The U.S. News & World Report college rankings came out today, and I'll be doggoned if I see much change from last year's lists. All the local and area schools, plus some of the higher-profile N.C. schools, all appear to be more or less in their usual spots.
Here are the U.S. News ranks, here's the magazine's news release, and here's the methodology. (More on that later.) I've highlighted a few schools below. If you don't see your school here, go back to the previous sentence and find it yourself. I don't mean to be crabby about the whole thing but there are 50+ four-year institutions in this state and just one of me, and I'm really busy today.
If you want to read more about each school, click the link in their name. I've linked to a press release if I found one.
OK, let's do this:
National universities: Duke is 12th, UNC-Chapel Hill and Wake Forest are 28th, N.C. State is 80th, Elon is 88th, East Carolina is 217th, UNCG is 258th and N.C. A&T is 272nd. The full U.S. News list is here.
National public universities: If you take out the Ivys, Duke and MIT, the state schools rank a lot higher. UNC-CH is in its perennial No. 5 spot among public universities. N.C. State is 32nd. UNCG is 126th. A&T is 136th.
Regional universities: Appalachian State is sixth among regional universities in the South. Winston-Salem State is 59th.
Regional colleges: High Point University is the top regional college in the South for the ninth straight year. Greensboro College is 36th.
National liberal arts colleges: Davidson College (15th) is the highest-ranked N.C. school on this list. Salem College (140th), Guilford College (155th) and Bennett College (unranked) are listed here, too.
HBCUs: Spelman College in Atlanta is the nation's top school in the Historically Black Colleges and Universities category. A&T and Florida A&M tied for both seventh overall and first among public HBCUs.
What's new this year? The U.S. News rankings put a little more emphasis on outcomes this year and took a little away from inputs. Outcomes — generally student retention, graduation and social mobility — went to 40 percent of a school's score from 35 percent the year before by adding a new measure of graduate indebtedness. This new number looks at the average amount of federal loan debt among the class of 2019 (undergrads only) and the percentage of 2019 grads who took out student loans.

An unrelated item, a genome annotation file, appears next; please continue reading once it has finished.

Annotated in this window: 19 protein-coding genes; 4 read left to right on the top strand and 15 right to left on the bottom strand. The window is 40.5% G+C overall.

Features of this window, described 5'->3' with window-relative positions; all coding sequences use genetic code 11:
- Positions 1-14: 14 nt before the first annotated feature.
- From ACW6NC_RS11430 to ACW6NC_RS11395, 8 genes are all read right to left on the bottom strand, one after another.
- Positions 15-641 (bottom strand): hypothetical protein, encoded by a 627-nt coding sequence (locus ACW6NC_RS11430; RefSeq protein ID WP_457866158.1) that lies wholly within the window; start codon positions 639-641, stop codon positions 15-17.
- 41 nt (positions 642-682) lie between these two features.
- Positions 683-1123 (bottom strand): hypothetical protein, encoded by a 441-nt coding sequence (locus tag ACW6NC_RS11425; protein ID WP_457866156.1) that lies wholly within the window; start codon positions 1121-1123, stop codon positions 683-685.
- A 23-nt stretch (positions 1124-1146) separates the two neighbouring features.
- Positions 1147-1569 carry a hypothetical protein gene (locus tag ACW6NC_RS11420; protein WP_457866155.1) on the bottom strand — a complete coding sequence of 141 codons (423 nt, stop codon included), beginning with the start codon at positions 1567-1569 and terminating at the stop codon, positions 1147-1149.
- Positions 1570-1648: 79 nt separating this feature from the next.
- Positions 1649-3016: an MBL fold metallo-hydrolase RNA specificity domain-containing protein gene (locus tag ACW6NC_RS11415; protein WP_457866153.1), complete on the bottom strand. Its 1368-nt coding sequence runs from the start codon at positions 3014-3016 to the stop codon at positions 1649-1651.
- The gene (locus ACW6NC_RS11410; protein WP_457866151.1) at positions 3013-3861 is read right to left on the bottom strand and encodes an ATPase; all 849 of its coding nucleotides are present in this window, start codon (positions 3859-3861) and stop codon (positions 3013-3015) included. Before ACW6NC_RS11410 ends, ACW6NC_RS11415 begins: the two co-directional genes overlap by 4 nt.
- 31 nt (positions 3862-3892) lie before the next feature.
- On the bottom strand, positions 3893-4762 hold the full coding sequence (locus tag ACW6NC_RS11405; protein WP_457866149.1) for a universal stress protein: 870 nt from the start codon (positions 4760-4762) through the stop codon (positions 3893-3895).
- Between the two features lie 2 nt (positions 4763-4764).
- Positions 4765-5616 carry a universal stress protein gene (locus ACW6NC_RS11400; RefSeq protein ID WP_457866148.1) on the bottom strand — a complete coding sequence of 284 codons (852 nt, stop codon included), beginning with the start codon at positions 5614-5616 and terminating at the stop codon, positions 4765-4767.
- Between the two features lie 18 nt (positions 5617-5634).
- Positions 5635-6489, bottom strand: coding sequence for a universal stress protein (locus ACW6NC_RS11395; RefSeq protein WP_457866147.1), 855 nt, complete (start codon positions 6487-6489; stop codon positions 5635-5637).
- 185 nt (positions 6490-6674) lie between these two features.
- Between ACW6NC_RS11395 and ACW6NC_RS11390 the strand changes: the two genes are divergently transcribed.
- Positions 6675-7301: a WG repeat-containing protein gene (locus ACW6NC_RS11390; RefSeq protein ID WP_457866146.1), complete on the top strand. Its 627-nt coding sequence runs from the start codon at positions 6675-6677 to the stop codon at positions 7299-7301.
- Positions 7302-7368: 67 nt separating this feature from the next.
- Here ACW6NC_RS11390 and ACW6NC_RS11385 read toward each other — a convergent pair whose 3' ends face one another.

To pump five points into the outcomes category, U.S. News drained three points from admissions selectivity (from 10 percent to 7 percent of a school's overall score) and two points from alumni giving (from 5 to 3 percent).
An alternative: If you're looking for rankings that examine some of the same data differently and come to somewhat different conclusions, Washington Monthly published its annual look at colleges late last month. According to Washington Monthly, the U.S. News rankings rely "on crude and easily manipulated measures of wealth, exclusivity and prestige" while its lists measure schools "based on their contribution to the public good." OK then! If you want something else, there are a ton of other college rankings out there.
My annual reminder: College rankings are a fine place to start a college search, but they're a lousy reason to pick one school over another. Do some research, talk to people who have been there and make up your own mind. And if you don't like it, transfer.
Staff writer John Newsom covers higher education for the News & Record of Greensboro and the Winston-Salem Journal.
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